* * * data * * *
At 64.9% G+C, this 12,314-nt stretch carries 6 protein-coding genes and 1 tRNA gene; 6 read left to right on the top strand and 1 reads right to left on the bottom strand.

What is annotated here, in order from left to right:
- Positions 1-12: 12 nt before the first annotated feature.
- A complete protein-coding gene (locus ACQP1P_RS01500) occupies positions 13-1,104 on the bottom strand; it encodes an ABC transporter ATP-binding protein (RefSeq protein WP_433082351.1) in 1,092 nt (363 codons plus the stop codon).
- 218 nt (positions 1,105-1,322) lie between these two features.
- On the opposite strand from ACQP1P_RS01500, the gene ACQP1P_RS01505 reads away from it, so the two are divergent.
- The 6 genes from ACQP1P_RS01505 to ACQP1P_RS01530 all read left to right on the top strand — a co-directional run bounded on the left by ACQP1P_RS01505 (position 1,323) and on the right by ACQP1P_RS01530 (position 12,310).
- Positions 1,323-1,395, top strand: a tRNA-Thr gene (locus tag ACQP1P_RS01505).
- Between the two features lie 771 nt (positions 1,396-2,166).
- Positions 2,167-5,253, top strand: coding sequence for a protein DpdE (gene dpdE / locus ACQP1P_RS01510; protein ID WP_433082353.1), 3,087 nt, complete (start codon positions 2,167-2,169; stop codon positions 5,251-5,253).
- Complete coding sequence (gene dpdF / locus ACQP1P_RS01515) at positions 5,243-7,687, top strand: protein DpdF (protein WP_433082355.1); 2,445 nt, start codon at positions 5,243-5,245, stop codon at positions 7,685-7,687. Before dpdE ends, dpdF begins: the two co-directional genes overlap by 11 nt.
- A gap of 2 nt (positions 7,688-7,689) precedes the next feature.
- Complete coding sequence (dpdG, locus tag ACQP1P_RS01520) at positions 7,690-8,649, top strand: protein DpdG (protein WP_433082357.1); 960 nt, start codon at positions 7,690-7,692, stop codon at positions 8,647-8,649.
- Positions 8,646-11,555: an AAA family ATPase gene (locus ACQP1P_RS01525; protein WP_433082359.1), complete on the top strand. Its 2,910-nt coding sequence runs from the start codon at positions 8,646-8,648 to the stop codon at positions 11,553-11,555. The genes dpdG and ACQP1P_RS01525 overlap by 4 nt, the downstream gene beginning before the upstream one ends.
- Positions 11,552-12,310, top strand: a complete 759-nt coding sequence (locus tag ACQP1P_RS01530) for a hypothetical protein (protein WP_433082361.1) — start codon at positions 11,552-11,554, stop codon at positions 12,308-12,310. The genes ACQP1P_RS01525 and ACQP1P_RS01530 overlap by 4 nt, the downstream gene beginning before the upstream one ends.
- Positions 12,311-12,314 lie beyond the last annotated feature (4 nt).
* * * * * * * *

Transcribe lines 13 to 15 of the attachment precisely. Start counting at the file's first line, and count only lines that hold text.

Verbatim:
- Complete coding sequence (dpdG, locus tag ACQP1P_RS01520) at positions 7,690-8,649, top strand: protein DpdG (protein WP_433082357.1); 960 nt, start codon at positions 7,690-7,692, stop codon at positions 8,647-8,649.
- Positions 8,646-11,555: an AAA family ATPase gene (locus ACQP1P_RS01525; protein WP_433082359.1), complete on the top strand. Its 2,910-nt coding sequence runs from the start codon at positions 8,646-8,648 to the stop codon at positions 11,553-11,555. The genes dpdG and ACQP1P_RS01525 overlap by 4 nt, the downstream gene beginning before the upstream one ends.
- Positions 11,552-12,310, top strand: a complete 759-nt coding sequence (locus tag ACQP1P_RS01530) for a hypothetical protein (protein WP_433082361.1) — start codon at positions 11,552-11,554, stop codon at positions 12,308-12,310. The genes ACQP1P_RS01525 and ACQP1P_RS01530 overlap by 4 nt, the downstream gene beginning before the upstream one ends.